Hot Springs are Fantastic! Let’s Bring Hot Springs to the Disaster Zone.

Delivering Hot Spring Water from Onikobe Onsen to Evacuation Centers

In cooperation with Manyo Club Co., Ltd. (Yokohama City, Kanagawa Prefecture), Ascendia Inc. (Shinagawa-ku, Tokyo) and others, AAR JAPAN has been implementing the project “Let’s Bring Hot Springs to the Disaster Zone.” Since April 12th, we have provided hot spring water to Miyako Elementary School on Miyako Island, Higashi-Matsushima City, Miyagi Prefecture.

Around 900 residents of the island evacuated to the gymnasium of Miyako Elementary School immediately after the Great East Japan Earthquake. About 20 residents of Ohama, one of the island’s villages, remain there now, and it has been only two days since 24-hour electricity was re-established.

In cooperation with Onikobe Onsen (hot spring) in the Naruko Onsen area of Miyagi Prefecture, hot spring water has been delivered by tank truck to a bath in the elementary school playground prepared by the Self-Defense Force. Hot baths are offered from 4:00 p.m. to 8:00 p.m. every day except Sunday, with access rotating between men and women each day.  

April 27th – There are two bathtubs in the tent. The rear tub is used for washing and rinsing, while the tub in the foreground is for soaking. The space in front is used for changing. (Higashi-Matsushima city, Miyagi Prefecture)

Giving People a Little Chance to Relax in the Bath

People arrive promptly to enjoy the hot spring water at 4:00. The bath is open to anyone, not only those in the evacuation center, so residents come on foot, by bicycle and by car, with about 80 people visiting each day.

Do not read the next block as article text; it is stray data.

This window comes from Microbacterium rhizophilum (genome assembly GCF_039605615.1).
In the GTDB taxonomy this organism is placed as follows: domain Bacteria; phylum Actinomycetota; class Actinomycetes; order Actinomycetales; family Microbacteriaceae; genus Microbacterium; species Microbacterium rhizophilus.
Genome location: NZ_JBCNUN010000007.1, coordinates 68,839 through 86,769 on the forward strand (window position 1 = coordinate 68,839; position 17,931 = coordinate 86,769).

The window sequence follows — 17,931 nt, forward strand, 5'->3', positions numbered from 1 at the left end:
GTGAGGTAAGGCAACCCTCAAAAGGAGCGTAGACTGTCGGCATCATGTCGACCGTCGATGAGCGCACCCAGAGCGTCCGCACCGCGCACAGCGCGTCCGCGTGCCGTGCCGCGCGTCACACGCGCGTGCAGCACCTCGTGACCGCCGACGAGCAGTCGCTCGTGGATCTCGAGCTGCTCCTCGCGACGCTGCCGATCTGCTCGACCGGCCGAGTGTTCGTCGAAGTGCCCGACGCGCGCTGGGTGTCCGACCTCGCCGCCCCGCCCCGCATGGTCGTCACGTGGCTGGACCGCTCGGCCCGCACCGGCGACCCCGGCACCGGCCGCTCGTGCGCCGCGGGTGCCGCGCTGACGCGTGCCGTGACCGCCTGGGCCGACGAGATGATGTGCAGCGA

Today is men’s day. Mr. Toshiaki HIYAMA comes every day the bath is open, riding 1 km from his home. He told us, “I’ll pedal as far as I have to to get into this bath!” Mr. HIYAMA lives alone, and has been living off meals at the Self-Defense Force soup kitchen or eating bento (meal boxes) that are provided for survivors. “There are no shops near my house, so I have to go a long way to buy even little things,” he said. “It’s not easy, but everyone is having a hard time. At least I can live in my own house, so I can’t complain.”

After soaking in the bath, people can receive supplies such as coffee, biscuits, and popcorn in front of the tent.

Although people in the affected areas are still experiencing significant difficulties, they seem relaxed and comforted by their time in the hot spring water. We will continue this project until the end of the Golden Week holiday in May.

April 27th – “The water temperature is fantastic!” says Mr. HIYAMA, who comes to enjoy the hot springs by bicycle every day. (Higashi-Matsushima City, Miyagi Prefecture)

April 27th – “Bathing is great. It’s refreshing,” says Mr. ONO, holding supplies of distributed coffee. He is staying at the evacuation center in Miyako Elementary School. (Higashi-Matsushima City, Miyagi Prefecture)

April 27th – This specialized tank truck, provided by Manyo Club Co., Ltd., Kanagawa Prefecture, can maintain the temperature of hot spring water over long distances. (Higashi-Matsushima City, Miyagi Prefecture) (Photo by Onikobe School)

April 27th – Members of the Self-Defense Force set up and manage the hot springs. Here hot water is stored in a container outside the tent so that it can be added to the tubs later. Miyako Elementary School can be seen in the background. (Higashi-Matsushima City, Miyagi Prefecture) (Photo by Onikobe School)

*This project has been carried out in cooperation with Manyo Club Co., Ltd.; Osaki City, Miyagi Prefecture; Ascendia Inc.; Naruko Tourism Research Institute; Yamagakko Council; and AAR JAPAN.

Yoshitaka SUGISAWA (Tokyo Office)
Has been working at AAR since May 2010, in charge of domestic activities.
Worked in a private company after graduation from university before joining AAR.
Engaged in emergency assistance for flooding in Pakistan in 2010.
(Born in Ibaraki Prefecture)